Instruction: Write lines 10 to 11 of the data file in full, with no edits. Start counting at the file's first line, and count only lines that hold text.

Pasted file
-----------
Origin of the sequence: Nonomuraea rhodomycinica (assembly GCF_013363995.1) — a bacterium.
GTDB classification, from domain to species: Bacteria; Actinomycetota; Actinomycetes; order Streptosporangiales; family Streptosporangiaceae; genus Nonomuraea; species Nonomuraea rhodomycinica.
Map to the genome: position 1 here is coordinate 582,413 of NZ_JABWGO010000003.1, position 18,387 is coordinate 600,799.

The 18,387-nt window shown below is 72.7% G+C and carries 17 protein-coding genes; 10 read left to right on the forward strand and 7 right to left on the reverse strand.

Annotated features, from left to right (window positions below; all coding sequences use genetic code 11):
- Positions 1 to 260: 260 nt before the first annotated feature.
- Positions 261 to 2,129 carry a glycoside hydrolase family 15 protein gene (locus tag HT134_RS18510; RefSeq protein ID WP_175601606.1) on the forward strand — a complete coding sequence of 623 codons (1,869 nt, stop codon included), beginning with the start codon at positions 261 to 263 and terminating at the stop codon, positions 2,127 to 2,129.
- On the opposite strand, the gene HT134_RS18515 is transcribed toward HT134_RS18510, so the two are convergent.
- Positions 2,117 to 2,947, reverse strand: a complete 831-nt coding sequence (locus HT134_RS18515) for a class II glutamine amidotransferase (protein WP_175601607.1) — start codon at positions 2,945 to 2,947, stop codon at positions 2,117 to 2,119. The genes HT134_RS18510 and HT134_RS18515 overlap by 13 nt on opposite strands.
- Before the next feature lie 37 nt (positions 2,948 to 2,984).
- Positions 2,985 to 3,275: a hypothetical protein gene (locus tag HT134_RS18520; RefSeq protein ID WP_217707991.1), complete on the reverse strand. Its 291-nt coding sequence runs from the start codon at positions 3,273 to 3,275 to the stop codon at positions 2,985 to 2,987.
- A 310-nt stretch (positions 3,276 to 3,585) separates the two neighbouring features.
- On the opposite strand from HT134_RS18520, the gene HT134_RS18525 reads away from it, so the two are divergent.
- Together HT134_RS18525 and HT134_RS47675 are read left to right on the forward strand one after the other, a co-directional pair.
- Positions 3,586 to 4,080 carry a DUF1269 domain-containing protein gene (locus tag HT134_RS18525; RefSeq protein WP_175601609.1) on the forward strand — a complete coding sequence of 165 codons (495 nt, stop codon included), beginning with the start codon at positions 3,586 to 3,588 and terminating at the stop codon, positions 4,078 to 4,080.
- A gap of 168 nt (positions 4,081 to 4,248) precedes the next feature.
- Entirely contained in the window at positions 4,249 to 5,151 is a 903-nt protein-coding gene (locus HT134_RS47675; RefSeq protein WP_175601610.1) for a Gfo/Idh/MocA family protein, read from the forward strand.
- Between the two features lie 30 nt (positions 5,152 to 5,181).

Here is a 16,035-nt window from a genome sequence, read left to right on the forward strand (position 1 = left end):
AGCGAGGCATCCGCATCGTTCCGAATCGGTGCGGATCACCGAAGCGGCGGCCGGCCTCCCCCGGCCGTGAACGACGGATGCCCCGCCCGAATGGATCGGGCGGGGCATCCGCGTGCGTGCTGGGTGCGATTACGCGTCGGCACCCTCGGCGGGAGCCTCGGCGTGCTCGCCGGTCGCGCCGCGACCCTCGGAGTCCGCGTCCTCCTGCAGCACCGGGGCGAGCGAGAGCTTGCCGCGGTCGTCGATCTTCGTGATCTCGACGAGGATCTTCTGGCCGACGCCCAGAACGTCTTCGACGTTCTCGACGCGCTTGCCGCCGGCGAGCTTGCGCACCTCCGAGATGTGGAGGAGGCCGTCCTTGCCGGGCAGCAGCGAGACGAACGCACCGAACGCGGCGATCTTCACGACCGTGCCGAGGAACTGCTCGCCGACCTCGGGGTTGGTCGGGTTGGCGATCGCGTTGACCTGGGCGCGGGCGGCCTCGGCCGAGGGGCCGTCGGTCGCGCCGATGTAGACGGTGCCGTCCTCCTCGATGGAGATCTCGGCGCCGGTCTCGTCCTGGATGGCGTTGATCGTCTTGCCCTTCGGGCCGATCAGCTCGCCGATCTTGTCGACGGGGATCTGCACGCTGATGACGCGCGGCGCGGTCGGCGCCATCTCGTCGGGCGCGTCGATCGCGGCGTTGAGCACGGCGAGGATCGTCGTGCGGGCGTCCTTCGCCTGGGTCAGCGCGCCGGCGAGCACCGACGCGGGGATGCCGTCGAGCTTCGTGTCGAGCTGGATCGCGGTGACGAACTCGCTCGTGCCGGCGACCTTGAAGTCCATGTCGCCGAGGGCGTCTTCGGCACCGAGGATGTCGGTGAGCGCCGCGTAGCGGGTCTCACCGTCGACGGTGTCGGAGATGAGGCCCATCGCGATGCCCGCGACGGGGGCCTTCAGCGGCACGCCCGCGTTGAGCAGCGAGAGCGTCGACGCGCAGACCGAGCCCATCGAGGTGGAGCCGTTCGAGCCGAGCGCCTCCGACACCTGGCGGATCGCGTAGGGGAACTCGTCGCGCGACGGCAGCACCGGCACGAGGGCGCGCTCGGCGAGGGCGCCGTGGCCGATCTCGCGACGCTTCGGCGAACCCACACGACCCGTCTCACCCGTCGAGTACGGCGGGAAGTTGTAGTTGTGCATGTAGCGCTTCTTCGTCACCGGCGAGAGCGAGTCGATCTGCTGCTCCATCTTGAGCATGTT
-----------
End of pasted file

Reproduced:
- Before the next feature lie 37 nt (positions 2,948 to 2,984).
- Positions 2,985 to 3,275: a hypothetical protein gene (locus tag HT134_RS18520; RefSeq protein ID WP_217707991.1), complete on the reverse strand. Its 291-nt coding sequence runs from the start codon at positions 3,273 to 3,275 to the stop codon at positions 2,985 to 2,987.